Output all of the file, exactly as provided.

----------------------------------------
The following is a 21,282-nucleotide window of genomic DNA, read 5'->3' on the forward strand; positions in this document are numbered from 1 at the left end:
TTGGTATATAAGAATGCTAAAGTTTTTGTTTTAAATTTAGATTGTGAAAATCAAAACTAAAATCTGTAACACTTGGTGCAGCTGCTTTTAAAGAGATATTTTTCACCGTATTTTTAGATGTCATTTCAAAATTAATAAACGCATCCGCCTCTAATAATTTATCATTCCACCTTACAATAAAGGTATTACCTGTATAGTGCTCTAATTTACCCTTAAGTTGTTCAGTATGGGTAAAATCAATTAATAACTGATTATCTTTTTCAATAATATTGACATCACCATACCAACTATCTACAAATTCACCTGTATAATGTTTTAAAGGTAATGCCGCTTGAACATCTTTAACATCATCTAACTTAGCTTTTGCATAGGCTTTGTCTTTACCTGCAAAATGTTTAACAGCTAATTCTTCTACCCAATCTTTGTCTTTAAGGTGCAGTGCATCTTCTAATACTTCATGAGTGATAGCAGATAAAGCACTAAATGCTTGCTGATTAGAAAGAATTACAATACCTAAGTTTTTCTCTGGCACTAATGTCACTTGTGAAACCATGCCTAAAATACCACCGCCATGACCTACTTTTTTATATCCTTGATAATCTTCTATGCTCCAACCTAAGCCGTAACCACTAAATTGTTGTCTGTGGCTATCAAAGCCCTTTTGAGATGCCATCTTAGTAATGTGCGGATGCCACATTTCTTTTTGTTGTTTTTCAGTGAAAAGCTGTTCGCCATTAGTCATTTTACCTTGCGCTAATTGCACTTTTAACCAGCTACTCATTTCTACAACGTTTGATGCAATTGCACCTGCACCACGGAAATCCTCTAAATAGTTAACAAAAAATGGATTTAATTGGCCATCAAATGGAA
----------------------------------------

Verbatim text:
The following is a 21,282-nucleotide window of genomic DNA, read 5'->3' on the forward strand; positions in this document are numbered from 1 at the left end:
TTGGTATATAAGAATGCTAAAGTTTTTGTTTTAAATTTAGATTGTGAAAATCAAAACTAAAATCTGTAACACTTGGTGCAGCTGCTTTTAAAGAGATATTTTTCACCGTATTTTTAGATGTCATTTCAAAATTAATAAACGCATCCGCCTCTAATAATTTATCATTCCACCTTACAATAAAGGTATTACCTGTATAGTGCTCTAATTTACCCTTAAGTTGTTCAGTATGGGTAAAATCAATTAATAACTGATTATCTTTTTCAATAATATTGACATCACCATACCAACTATCTACAAATTCACCTGTATAATGTTTTAAAGGTAATGCCGCTTGAACATCTTTAACATCATCTAACTTAGCTTTTGCATAGGCTTTGTCTTTACCTGCAAAATGTTTAACAGCTAATTCTTCTACCCAATCTTTGTCTTTAAGGTGCAGTGCATCTTCTAATACTTCATGAGTGATAGCAGATAAAGCACTAAATGCTTGCTGATTAGAAAGAATTACAATACCTAAGTTTTTCTCTGGCACTAATGTCACTTGTGAAACCATGCCTAAAATACCACCGCCATGACCTACTTTTTTATATCCTTGATAATCTTCTATGCTCCAACCTAAGCCGTAACCACTAAATTGTTGTCTGTGGCTATCAAAGCCCTTTTGAGATGCCATCTTAGTAATGTGCGGATGCCACATTTCTTTTTGTTGTTTTTCAGTGAAAAGCTGTTCGCCATTAGTCATTTTACCTTGCGCTAATTGCACTTTTAACCAGCTACTCATTTCTACAACGTTTGATGCAATTGCACCTGCACCACGGAAATCCTCTAAATAGTTAACAAAAAATGGATTTAATTGGCCATCAAATGGAA